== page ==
Kamloops city council voted on Tuesday to send the new performing-arts centre proposal to its strategic planning sessions later this week.
During those meetings, which will be held on Thursday and Friday, council will decide its priorities for its four-year term. The meetings are not open to the public.
However, KTW reached out to councillors to gauge their thoughts on the presentation made by Ron Fawcett on Tuesday, when he proposed a publicly funded $70-million performing-arts centre for downtown Kamloops, in addition to between $8 million and $10 million he would donate via his purchase of the Telus annex building on St. Paul Street to provide space for Western Canada Theatre and Kamloops Symphony Orchestra. The building would be adjacent to the city-owned parking lot at Seymour Street and Fourth Avenue, the site of the proposed arts centre (and former home to the Kamloops Daily News).
KTW asked councillors for their thoughts on the proposal and whether user groups that utilize the facility should financially contribute to the building. Here’s what they had to say:
• Mayor Ken Christian called the presentation “excellent” and said the proposal ticked two important boxes: unanimous support from the arts community and $20 million shaved from the 2015 proposal that was rejected by voters in a referendum. He said the proposal is more palatable due to the Telus annex building donation from Fawcett and without a parkade attached.
“That said, there will be people who do not like change,” Christian said. “Those people will be writing letters and doing what they do. I think, in terms of increasing livability in Kamloops, increasing the offerings in terms of the arts and increasing the space in places to develop the arts in Kamloops — this is a winner.”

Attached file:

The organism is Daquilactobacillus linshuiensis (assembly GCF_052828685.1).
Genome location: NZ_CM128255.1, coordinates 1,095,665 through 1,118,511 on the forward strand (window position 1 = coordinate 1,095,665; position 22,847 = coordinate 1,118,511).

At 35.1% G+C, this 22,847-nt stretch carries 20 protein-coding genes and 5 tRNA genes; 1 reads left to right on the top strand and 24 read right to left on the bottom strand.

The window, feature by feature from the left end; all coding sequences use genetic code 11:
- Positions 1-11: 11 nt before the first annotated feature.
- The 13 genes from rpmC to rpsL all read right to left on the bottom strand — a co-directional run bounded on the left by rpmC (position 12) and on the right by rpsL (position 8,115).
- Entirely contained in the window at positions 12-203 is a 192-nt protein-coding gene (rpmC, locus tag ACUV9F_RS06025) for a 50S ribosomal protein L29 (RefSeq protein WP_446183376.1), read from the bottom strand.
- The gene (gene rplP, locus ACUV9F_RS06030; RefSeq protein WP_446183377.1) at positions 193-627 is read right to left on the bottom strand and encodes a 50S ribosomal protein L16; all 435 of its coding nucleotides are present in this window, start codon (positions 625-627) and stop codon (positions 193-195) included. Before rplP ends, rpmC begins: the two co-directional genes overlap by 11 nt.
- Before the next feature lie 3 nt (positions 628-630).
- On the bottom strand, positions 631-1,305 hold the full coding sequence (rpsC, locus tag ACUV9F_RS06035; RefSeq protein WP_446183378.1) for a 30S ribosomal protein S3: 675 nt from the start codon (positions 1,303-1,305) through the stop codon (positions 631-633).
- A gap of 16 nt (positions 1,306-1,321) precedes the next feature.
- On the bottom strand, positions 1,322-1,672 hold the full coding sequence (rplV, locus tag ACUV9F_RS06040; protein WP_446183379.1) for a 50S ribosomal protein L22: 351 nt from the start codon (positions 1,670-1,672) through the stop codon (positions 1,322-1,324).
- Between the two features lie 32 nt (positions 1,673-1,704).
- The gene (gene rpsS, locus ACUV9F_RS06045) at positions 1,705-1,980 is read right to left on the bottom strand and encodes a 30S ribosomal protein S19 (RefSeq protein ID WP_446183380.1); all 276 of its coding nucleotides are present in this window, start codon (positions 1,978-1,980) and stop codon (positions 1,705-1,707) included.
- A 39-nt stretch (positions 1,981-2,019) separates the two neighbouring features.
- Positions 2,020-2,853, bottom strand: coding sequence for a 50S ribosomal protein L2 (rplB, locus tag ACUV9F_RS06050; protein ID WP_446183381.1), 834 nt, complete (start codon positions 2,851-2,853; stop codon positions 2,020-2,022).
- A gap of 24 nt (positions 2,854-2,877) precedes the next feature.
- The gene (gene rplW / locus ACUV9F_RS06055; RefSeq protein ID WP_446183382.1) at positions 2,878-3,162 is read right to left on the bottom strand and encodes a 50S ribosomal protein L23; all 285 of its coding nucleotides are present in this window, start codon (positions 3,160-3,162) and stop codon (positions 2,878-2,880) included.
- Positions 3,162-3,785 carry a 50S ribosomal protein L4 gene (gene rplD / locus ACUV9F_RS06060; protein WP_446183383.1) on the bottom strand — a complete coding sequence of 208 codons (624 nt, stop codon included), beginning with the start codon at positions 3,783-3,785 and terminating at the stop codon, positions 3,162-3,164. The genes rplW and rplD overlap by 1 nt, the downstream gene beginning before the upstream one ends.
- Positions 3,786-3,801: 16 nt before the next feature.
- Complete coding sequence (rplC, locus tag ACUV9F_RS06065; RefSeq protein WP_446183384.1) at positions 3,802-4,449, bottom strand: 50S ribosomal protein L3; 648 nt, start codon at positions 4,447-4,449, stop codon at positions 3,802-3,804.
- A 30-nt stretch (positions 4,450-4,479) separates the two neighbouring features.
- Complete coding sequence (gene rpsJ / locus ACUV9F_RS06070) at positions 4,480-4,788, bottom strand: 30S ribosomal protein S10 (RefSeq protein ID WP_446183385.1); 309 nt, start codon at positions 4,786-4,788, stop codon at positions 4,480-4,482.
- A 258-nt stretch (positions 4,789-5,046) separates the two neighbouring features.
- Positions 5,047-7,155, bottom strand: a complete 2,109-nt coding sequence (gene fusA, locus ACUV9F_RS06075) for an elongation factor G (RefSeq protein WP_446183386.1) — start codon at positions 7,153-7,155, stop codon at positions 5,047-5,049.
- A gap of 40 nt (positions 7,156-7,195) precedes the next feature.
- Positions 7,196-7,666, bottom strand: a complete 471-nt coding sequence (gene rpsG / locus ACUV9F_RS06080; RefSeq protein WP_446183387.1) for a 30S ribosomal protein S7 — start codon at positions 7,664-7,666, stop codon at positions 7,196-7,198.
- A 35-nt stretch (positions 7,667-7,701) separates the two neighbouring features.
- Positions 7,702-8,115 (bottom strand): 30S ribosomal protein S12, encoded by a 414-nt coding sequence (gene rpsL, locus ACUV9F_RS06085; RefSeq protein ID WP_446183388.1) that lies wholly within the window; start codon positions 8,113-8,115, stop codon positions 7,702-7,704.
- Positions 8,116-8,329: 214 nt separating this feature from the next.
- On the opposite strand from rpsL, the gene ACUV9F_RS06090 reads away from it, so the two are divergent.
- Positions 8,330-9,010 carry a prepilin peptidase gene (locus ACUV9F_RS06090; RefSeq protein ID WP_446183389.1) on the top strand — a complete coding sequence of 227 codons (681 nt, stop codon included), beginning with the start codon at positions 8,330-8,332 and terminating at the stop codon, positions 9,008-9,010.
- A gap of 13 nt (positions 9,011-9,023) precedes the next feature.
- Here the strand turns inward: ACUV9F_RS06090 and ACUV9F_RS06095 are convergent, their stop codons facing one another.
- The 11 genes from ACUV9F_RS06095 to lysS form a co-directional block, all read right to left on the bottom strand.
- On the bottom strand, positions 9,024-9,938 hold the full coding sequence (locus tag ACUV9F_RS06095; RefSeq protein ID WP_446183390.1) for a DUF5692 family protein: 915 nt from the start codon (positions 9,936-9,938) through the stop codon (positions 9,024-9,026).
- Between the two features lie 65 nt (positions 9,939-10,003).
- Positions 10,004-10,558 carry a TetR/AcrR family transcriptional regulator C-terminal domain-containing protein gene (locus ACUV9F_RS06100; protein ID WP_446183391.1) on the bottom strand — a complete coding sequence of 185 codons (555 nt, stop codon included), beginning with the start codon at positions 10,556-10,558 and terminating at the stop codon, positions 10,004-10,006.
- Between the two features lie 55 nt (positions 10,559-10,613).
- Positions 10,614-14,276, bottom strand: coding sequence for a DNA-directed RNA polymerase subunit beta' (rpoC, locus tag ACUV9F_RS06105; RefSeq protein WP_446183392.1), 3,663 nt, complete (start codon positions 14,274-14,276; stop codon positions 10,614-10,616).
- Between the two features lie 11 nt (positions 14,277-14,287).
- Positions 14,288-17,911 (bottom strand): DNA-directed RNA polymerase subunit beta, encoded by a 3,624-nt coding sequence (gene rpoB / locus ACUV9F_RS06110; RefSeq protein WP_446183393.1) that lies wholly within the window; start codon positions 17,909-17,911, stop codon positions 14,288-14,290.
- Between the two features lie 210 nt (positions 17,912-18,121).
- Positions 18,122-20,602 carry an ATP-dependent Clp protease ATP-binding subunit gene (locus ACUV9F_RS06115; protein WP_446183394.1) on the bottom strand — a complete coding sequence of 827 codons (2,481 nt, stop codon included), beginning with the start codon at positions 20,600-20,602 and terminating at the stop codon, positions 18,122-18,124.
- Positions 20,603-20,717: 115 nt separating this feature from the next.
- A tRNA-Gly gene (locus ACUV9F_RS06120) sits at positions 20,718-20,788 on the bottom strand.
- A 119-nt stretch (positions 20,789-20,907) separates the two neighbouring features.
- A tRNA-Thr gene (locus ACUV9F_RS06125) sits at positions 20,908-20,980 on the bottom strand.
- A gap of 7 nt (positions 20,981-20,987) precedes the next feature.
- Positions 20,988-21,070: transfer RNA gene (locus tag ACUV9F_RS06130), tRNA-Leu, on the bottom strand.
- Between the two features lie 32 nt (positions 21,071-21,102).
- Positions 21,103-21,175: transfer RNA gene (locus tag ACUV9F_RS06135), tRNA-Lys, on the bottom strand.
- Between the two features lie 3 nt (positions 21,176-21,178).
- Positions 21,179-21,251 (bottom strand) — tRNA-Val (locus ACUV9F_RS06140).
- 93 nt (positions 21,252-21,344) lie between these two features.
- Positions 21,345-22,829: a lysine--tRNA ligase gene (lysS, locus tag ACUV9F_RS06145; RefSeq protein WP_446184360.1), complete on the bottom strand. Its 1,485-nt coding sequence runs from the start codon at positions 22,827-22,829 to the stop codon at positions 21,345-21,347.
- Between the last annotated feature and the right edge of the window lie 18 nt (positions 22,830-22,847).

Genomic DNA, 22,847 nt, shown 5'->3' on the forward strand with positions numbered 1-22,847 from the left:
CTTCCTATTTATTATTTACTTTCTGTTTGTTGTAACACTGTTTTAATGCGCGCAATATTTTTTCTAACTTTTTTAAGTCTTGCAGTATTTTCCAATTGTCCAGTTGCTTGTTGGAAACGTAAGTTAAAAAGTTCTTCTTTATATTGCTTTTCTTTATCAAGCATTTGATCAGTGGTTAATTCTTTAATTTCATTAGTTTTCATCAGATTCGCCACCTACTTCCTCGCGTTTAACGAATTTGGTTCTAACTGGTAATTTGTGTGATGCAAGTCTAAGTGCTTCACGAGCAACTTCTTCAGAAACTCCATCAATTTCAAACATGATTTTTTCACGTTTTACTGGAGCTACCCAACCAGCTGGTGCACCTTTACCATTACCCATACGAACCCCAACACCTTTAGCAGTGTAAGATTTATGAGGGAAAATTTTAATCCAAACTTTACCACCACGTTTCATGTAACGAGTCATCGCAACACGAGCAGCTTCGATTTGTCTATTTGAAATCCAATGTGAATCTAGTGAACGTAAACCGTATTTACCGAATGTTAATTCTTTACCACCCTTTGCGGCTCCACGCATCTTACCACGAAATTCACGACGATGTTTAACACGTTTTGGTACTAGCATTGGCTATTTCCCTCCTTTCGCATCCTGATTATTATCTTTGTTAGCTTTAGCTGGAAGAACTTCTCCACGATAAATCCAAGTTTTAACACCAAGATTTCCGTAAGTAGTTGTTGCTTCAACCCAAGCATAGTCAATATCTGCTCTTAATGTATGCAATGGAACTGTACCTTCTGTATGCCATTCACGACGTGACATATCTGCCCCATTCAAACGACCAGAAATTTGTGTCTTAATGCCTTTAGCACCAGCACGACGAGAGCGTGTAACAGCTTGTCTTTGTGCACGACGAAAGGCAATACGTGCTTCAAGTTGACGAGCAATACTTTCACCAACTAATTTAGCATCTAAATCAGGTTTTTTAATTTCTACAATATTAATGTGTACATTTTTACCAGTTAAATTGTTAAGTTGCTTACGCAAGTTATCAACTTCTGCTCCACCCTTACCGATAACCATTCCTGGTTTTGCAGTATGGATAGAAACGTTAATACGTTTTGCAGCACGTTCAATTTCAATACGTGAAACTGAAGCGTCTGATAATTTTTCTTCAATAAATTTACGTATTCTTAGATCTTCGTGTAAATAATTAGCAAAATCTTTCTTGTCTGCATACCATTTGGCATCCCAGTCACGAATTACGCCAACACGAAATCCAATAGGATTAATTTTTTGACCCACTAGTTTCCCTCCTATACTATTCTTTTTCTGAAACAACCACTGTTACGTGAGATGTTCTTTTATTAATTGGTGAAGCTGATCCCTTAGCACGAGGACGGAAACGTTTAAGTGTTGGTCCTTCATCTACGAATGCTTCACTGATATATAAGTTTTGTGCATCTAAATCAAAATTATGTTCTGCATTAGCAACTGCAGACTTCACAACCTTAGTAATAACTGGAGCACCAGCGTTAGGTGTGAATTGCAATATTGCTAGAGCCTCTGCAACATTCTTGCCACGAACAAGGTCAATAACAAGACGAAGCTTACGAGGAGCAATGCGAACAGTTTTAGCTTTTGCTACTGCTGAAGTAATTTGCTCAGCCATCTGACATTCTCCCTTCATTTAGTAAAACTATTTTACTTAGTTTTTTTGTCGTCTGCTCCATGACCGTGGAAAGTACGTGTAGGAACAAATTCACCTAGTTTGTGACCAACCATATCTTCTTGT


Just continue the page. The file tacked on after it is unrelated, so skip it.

Christian said an element of the performing-arts centre will need to be publicly funded. He said it is no different than the city-run Sandman Centre, which is utilized by the Kamloops Blazers, or Memorial Arena, utilized by the Kamloops Storm.
• Coun. Dale Bass said she was thrilled with the proposal, noting the subject will create a “formidable discussion point” during strategic planning, being that many councillors expressed a need for a performing arts centre during last year’s election campaign.
“I think many of us also said maybe not now,” Bass said.
Calling herself a strong supporter of local arts and culture, Bass said she understands economic spinoff and value of a performing-arts centre. Her sticking points are the price tag and location.
“I understand why Ron wants it downtown, but we keep forgetting the North Shore,” Bass said.
She said arts groups are largely dependent on donations, so she doesn’t know where they would find money for the PAC. Bass said significant cash could come from naming not only the centre, but also each of the three theatres included in the facility.
• Coun. Dieter Dudy listed the PAC among top priorities heading into strategic planning, behind economic development, homelessness and the opioid crisis.